(Photo Credit: John Giles/PA via AP)
In the poorest parts of America, the presidential campaign is largely irrelevant. The candidates will never admit this, but it's true. It's not because the candidates don't have carefully considered economic plans to help the most depressed parts of the country. Many of them care passionately about the disadvantaged and they've given these issues a lot of thought.
The problem is that government is essentially incapable of building a sound economic and social foundation in areas where the very fabric of society has been torn. No area illustrates this challenge better than southern West Virginia.
Since John Kennedy discovered the meaning of domestic poverty during his 1960 primary campaign in West Virginia, the state has been the beneficiary of billions of dollars of federal support. All of it was well-intended; a lot of it was well-spent; and some good was done. But the tough truth is this: in many respects, West Virginia is worse off today than it was 60 years ago, particularly in the southern coal belt.
The lesson from this isn't that the federal tap should be turned off. Without adequate government support, there can be no economic recovery.
The lesson is that it's time to say good bye to both the Great Society and the Reagan Revolution. A debate about more or less government spending misses the point. Expanding or contracting federal largesse will matter little if we don't take a new approach to the problem of deeply embedded poverty.
For most of us, the plight of southern West Virginia is not even an afterthought. Unless someone has a personal connection to the state --as I do, having grown up there – it seems like an unfortunate and unimportant area populated by a few backward people who mine coal - which no one likes anymore.
In fact, regions that have not benefited from the knowledge economy matter greatly. We can ignore them. But they are part of us. And how we engage with them says a lot about who we are.
This country wouldn't be what it is today without the contributions of people in places like Mingo County, whose coal fueled our nation in the pre- and post-war decades. More important, our children and grandchildren won't have the nation we want for them if we can't find a way to build a brighter future for those in counties across America who have been left behind in the new economy.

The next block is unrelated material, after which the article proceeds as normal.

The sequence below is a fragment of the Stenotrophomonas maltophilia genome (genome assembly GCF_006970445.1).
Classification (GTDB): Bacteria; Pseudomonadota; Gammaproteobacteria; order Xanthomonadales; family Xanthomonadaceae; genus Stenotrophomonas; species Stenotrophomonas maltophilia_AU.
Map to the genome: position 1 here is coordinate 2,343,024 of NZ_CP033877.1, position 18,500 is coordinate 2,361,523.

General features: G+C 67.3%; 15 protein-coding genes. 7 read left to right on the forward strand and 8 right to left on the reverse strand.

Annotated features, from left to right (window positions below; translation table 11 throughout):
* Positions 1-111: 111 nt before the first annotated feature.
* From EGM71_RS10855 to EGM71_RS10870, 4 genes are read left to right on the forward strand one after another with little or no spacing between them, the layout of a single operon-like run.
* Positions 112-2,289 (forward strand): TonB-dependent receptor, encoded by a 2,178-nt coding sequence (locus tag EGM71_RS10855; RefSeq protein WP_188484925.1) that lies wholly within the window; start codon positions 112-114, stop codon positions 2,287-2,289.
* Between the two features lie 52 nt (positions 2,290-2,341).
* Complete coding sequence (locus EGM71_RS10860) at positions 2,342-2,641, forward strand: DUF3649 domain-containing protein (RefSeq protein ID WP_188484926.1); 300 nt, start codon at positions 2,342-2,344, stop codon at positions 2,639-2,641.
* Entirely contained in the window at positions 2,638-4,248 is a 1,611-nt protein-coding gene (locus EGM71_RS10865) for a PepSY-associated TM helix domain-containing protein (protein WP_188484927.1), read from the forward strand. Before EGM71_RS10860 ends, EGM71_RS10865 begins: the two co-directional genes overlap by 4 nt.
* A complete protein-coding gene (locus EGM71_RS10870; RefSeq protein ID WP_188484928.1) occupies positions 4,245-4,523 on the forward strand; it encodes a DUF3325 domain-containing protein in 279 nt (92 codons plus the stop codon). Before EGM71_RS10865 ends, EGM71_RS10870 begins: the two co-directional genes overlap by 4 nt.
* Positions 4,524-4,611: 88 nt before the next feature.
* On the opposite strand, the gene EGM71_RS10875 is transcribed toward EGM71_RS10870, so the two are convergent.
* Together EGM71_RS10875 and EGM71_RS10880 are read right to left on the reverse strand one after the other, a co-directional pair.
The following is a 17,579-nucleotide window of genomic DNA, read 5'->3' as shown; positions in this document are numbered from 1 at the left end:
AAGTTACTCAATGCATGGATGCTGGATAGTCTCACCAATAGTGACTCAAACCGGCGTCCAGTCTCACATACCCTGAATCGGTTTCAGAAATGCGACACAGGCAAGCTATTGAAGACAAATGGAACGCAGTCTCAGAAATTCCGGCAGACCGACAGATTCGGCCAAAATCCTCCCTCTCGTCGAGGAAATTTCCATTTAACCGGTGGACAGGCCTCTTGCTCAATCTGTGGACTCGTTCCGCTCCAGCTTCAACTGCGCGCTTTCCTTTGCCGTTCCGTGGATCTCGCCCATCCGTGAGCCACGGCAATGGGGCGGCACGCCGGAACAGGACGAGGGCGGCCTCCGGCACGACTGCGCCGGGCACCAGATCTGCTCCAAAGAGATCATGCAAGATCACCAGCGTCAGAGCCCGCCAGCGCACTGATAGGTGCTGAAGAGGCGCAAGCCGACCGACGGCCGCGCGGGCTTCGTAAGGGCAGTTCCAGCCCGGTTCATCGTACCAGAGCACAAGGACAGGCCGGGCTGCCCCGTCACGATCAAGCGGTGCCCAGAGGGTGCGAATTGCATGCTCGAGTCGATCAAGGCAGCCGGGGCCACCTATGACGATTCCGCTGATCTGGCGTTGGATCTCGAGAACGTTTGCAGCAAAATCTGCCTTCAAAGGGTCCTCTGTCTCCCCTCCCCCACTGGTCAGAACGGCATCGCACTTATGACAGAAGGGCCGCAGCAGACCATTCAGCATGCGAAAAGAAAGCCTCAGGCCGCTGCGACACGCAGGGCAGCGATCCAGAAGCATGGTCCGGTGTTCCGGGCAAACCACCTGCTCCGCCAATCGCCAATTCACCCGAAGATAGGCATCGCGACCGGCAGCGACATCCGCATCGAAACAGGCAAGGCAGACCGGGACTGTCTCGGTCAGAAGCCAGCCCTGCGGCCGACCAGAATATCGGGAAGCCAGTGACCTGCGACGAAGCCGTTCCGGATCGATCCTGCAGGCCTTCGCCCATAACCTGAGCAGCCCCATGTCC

The answer is to move past a government-led war on poverty and to build a coalition combining the resources of government with those of our most successful and forward-thinking corporations, philanthropies, and academic institutions.
We don't need a New Frontier or a New Deal. What we need is a New Partnership. Harvard, Stanford and MIT have to be in this fight. Breaking the back of poverty is one of this generation's greatest challenges. We need our best minds on the job.
Silicon Valley should step up as well. In an age when barriers and borders are disappearing, who better to help find a new economic model for people living in Appalachia? Inventing the next app for an iPhone is important. But helping save a generation of people who are being left behind is priceless.
It's also time for the Fortune 100 to rethink their charitable and community engagements. Many corporations have a long record of giving to the communities they serve. What's needed is a fresh perspective on where to deploy their assets.
This is the golden age of philanthropy. In 2014, it is estimated that more than $400 billion was donated to charitable institutions in the U.S. There are efforts to make non-profits more accountable and efficient.
We have the tools to rethink and refocus this fight. It still requires government support, but it acknowledges the limits of federal funding. A true coalition would bring together the best of our society, ensuring greater creativity and better accountability.
West Virginia and other forgotten states and regions may seem easy to ignore. We do so at our peril. We will never be the society we hope and expect to be unless we make sure everyone has a fair chance to fulfill their potential - and their dreams. Tom Brokaw rightfully labeled the WW II generation as "The Greatest Generation." If this new generation confronts poverty with the same passion and courage with which our grandparents fought tyranny, it will be known as the generation that gave America its greatest gift - hope.